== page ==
Research Papers: Gas Turbines: Combustion, Fuels, and Emissions

Laboratory Investigations of Low-Swirl Injectors Operating With Syngases

[+] Author and Article Information
David Littlejohn, Robert K. Cheng

Environmental Energy Technology Division, Lawrence Berkeley National Laboratory, Berkeley, CA 94720

D. R. Noble, Tim Lieuwen

School of Aerospace Engineering, Georgia Institute of Technology, Atlanta, GA 30332

Linear dependency of ST on u is not universal as ST in other burners tends to be nonlinear and shows “bending” (15).

J. Eng. Gas Turbines Power 132(1), 011502 (Sep 30, 2009) (8 pages) doi:10.1115/1.3124662 History: Received April 04, 2008; Revised May 12, 2008; Published September 30, 2009

The low-swirl injector (LSI) is a lean premixed combustion technology that has the potential for adaptation to fuel-flexible gas turbines operating on a variety of fuels. The objective of this study is to gain a fundamental understanding of the effect of syngas on the LSI flame behavior, the emissions, and the flowfield characteristics for adaptation to the combustion turbines in integrated gasification combined cycle clean coal power plants. The experiments were conducted in two facilities. Open atmospheric laboratory flames generated by a full size (6.35 cm) LSI were used to investigate the lean blow-off limits, emissions, and the flowfield characteristics. Verification of syngas operation at elevated temperatures and pressures were performed with a reduced scale (2.54 cm) LSI in a small pressurized combustion channel. The results show that the basic LSI design is amenable to burning syngases with up to 60% H2. Syngases with high H2 concentration have lower lean blow-off limits. From particle image velocimetry measurements, the flowfield similarity behavior and the turbulent flame speeds of syngases flames are consistent with those observed in hydrocarbon and pure or diluted hydrogen flames. The NOx emissions from syngas flames show log-linear dependency on the adiabatic flame temperature and are comparable to those reported for the gaseous fuels reported previously. Successful firing of the reduced-scale LSI at 450K<T<505K and 8 atm verified the operability of this concept at gas turbine conditions.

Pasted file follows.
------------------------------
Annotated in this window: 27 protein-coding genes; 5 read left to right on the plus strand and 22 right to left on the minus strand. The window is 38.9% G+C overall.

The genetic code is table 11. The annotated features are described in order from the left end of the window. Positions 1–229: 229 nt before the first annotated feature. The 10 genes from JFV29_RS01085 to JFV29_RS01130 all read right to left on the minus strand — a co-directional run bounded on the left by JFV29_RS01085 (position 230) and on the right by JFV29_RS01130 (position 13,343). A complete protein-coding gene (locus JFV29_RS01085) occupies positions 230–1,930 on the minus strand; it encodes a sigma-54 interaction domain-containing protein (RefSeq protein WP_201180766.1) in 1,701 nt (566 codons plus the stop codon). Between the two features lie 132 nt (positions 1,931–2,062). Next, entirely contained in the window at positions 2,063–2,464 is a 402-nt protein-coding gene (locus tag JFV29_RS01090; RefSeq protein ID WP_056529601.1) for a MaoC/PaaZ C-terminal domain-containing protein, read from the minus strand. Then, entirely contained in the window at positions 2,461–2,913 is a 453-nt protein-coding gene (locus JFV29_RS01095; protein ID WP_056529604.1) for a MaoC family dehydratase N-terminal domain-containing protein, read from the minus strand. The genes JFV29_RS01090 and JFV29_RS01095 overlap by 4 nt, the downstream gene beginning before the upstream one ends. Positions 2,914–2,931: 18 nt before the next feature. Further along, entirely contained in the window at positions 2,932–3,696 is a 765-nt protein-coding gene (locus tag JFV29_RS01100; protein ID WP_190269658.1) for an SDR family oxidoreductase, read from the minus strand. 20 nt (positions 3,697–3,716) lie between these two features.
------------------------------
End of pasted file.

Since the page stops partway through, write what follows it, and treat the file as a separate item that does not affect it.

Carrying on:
Copyright © 2010 by American Society of Mechanical Engineers
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Figure 6

Centerline profiles of the syngas flames with Tad≈1600 K: (a) mean axial velocity and (b) turbulent kinetic energy

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Figure 7

Radial profiles (at x=10 mm) of the syngas flames with Tad≈1600 K: (a) mean axial velocity, (b) mean radial velocity, and (c) turbulent kinetic energy. Legend same as for Fig. 6.

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Figure 8

Turbulent flame speed correlation for LSI flames with fuel blends consisting of H2, CH4, CO, N2, and CO2

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Figure 9

Syngas compositions evaluated at a 75 cm ID pressurized combustor

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Figure 10

Equivalence ratios of the high pressured syngas experiments

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Figure 11

Luminosity images of syngas flames generated by a reduced scale LSI captured by a camcorder

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Figure 1

LSI prototype for Taurus 70 engine

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Figure 2

Schematics of the LSI setup for atmospheric studies

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Figure 3

Lean blow-off limits determined for simulated dry syngases CH4 and H2

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Figure 4

NOx and CO emissions of LSI fueled with syngases compared with results from other LSI tests with hydrocarbons and hydrogen at laboratory and gas turbine conditions

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Figure 5

Normalized velocity vectors for syngas flames at U0=14 m/s and Tad≈1700 K. The top continuous lines mark the boundaries of the recirculation bubble, and lower dashed lines mark the leading edges of the flame brushes.



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